- Canadian media vary widely in their attitudes toward Israel but there is still a tendency to take the easy route to a story that will catch interest, omitting extra research and nuance.
- Some journalists admit that many resort to clichés and to emphasizing bad news, which sells.
- Although Israel is not credited for providing a safe, welcome environment, reporters want to be based in Israel for conflict coverage
- If conflict stories comprise all the news consumers see about Israel, they are provided a distorted picture of the country
A frequently heard complaint from those who advocate on Israel’s behalf is that “the media” are biased against Israel and predisposed to focus on negative stories and ignore newsworthy positive stories that would help place Israel in proper perspective.
Speaking about “the media” generally is not accurate in the Canadian context because there are many media organizations expressing a wide range of views about Israel. So when one speaks about “the media” the question to ask is whether one is referring to Postmedia and its papers across the country, including the National Post; or to the Globe and Mail; the Toronto Star; the Sun Media papers; the francophone media in Quebec; to the CBC / Radio-Canada; CTV; Global TV; or to many smaller local media outlets.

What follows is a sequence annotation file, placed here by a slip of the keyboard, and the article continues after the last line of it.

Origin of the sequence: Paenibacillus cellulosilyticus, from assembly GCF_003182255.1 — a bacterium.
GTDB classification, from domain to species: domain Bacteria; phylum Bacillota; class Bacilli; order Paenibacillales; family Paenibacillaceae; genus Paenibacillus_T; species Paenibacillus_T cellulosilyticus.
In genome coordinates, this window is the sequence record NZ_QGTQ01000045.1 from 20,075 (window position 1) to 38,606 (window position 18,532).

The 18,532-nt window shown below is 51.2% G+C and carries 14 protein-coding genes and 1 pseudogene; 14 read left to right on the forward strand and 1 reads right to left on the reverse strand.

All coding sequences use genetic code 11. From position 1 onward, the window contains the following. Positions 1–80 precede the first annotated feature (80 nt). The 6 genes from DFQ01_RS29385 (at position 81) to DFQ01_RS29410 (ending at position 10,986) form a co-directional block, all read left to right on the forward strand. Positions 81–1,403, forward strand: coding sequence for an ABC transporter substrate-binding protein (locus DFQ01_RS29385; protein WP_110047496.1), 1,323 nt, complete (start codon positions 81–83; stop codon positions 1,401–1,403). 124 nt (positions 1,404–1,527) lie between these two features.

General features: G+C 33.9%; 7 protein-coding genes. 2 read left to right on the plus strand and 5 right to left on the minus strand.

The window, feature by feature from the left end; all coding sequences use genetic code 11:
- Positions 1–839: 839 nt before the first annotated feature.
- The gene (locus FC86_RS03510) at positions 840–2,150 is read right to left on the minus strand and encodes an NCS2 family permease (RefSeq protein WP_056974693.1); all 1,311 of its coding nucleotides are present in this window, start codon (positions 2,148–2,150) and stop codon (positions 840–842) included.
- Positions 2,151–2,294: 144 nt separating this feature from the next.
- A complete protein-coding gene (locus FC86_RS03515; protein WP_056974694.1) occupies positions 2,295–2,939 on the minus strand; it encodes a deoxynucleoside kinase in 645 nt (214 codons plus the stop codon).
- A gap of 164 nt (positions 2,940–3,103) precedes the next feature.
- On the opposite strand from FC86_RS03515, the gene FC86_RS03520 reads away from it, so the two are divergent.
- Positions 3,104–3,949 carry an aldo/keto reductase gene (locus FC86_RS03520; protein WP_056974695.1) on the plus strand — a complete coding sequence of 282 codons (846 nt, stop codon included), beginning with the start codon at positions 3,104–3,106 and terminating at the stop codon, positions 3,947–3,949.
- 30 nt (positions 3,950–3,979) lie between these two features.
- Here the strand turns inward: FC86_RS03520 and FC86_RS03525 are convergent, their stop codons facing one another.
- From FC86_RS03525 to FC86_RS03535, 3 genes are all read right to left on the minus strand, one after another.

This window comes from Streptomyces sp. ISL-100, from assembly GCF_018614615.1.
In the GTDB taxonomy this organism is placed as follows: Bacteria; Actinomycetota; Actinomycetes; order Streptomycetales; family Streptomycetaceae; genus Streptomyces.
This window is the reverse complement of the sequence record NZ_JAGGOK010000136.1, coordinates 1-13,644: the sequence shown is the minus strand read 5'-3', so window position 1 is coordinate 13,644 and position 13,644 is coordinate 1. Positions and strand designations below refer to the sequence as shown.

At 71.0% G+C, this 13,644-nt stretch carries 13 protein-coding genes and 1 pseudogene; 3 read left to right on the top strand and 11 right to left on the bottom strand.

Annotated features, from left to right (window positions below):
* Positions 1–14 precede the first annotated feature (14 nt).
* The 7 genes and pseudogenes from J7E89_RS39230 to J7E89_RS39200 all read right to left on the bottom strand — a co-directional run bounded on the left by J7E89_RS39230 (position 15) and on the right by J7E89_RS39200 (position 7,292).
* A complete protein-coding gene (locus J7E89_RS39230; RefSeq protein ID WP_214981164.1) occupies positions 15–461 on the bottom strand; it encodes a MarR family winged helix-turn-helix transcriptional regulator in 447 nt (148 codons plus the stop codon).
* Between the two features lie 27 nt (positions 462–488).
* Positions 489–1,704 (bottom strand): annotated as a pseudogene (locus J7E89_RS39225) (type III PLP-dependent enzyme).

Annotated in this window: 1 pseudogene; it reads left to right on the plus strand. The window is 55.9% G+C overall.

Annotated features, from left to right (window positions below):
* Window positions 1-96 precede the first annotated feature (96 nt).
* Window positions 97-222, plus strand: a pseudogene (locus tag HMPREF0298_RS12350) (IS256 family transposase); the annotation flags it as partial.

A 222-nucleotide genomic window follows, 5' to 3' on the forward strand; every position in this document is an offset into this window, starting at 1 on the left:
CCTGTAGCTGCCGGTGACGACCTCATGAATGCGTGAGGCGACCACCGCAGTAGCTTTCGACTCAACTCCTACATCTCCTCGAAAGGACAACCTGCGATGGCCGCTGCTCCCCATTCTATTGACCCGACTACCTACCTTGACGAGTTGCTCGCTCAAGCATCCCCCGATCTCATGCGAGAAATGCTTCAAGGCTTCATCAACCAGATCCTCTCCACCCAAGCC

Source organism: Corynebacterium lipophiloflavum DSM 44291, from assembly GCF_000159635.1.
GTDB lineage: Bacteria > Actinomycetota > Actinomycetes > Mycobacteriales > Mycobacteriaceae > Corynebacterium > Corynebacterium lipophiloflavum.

If a general complaint can be made about “the media” – something that allows us to understand the nature of media coverage in general – it’s the sort that was expressed long ago in a Globe and Mail editorial that had nothing to do with Israel but was critical of news outlets for “fueling unfounded fears” even for “whipping up hysteria.” The story in this case was an environmental article that reported severe risks of exposure to urea-formaldehyde foam insulation (UFFI), which were later shown to be greatly exaggerated. In a rare instance of self-criticism, the editorial said: “Mired in lazy habits, we prefer the cut-and-dried to the complex, the cry of outrage to the cautious rumination.” It chastised the media for failing to maintain perspective, and it concluded that the media fail “to maintain a sense of proportion.”
The same complaints apply to much of the coverage of Israel – where many journalists do not research the full range of facts but resort to standard negative clichés. Many journalists treat Israel with obsessive negative attention, thereby failing to maintain a “sense of proportion” and “[preferring] the cut-and-dried to the complex.”
This complaint certainly does not apply to all journalists covering Israel but it does apply to many who become subject to a “pack mentality” and are influenced substantially by European correspondents with little concern for the separation of fact and opinion. According to this “pack,” Israel is almost always depicted as the “victimizer” of the innocent Palestinian “victims,” reducing the story to the familiar stereotype of “David” becoming “Goliath.” Reports from major European-based wire services such Reuters and Agence-France Presse (AFP), which are widely picked up in the Canadian media, frequently follow this framework. The world’s largest wire service agency, the Associated Press (AP) is somewhat less prone, but certainly not immune, to accepting this framework for Israel-related stories.